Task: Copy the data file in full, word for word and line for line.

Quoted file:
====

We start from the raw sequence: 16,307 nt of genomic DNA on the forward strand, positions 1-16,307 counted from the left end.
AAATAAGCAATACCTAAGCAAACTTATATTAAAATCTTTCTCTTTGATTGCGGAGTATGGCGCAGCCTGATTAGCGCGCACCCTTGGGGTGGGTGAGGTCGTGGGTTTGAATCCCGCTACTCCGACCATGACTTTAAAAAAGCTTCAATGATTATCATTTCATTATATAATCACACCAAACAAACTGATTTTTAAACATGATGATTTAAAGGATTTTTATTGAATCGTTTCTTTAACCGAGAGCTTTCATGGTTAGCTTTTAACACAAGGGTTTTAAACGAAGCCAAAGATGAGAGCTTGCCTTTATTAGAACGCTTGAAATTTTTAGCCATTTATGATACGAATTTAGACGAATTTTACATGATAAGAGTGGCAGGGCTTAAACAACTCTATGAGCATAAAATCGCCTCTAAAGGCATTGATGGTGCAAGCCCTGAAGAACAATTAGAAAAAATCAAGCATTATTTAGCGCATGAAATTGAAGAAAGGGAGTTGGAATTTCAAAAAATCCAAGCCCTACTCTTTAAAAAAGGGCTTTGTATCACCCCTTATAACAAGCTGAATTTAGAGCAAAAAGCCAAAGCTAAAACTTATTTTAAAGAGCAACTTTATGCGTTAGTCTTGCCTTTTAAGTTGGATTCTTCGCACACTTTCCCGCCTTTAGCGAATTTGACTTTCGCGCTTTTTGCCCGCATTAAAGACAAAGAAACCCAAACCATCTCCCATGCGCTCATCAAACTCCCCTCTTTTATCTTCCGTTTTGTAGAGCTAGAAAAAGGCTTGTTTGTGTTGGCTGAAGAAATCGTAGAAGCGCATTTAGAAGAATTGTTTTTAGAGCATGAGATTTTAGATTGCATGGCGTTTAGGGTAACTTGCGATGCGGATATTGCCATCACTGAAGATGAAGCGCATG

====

We start from the raw sequence: 16,307 nt of genomic DNA on the forward strand, positions 1-16,307 counted from the left end.
AAATAAGCAATACCTAAGCAAACTTATATTAAAATCTTTCTCTTTGATTGCGGAGTATGGCGCAGCCTGATTAGCGCGCACCCTTGGGGTGGGTGAGGTCGTGGGTTTGAATCCCGCTACTCCGACCATGACTTTAAAAAAGCTTCAATGATTATCATTTCATTATATAATCACACCAAACAAACTGATTTTTAAACATGATGATTTAAAGGATTTTTATTGAATCGTTTCTTTAACCGAGAGCTTTCATGGTTAGCTTTTAACACAAGGGTTTTAAACGAAGCCAAAGATGAGAGCTTGCCTTTATTAGAACGCTTGAAATTTTTAGCCATTTATGATACGAATTTAGACGAATTTTACATGATAAGAGTGGCAGGGCTTAAACAACTCTATGAGCATAAAATCGCCTCTAAAGGCATTGATGGTGCAAGCCCTGAAGAACAATTAGAAAAAATCAAGCATTATTTAGCGCATGAAATTGAAGAAAGGGAGTTGGAATTTCAAAAAATCCAAGCCCTACTCTTTAAAAAAGGGCTTTGTATCACCCCTTATAACAAGCTGAATTTAGAGCAAAAAGCCAAAGCTAAAACTTATTTTAAAGAGCAACTTTATGCGTTAGTCTTGCCTTTTAAGTTGGATTCTTCGCACACTTTCCCGCCTTTAGCGAATTTGACTTTCGCGCTTTTTGCCCGCATTAAAGACAAAGAAACCCAAACCATCTCCCATGCGCTCATCAAACTCCCCTCTTTTATCTTCCGTTTTGTAGAGCTAGAAAAAGGCTTGTTTGTGTTGGCTGAAGAAATCGTAGAAGCGCATTTAGAAGAATTGTTTTTAGAGCATGAGATTTTAGATTGCATGGCGTTTAGGGTAACTTGCGATGCGGATATTGCCATCACTGAAGATGAAGCGCATG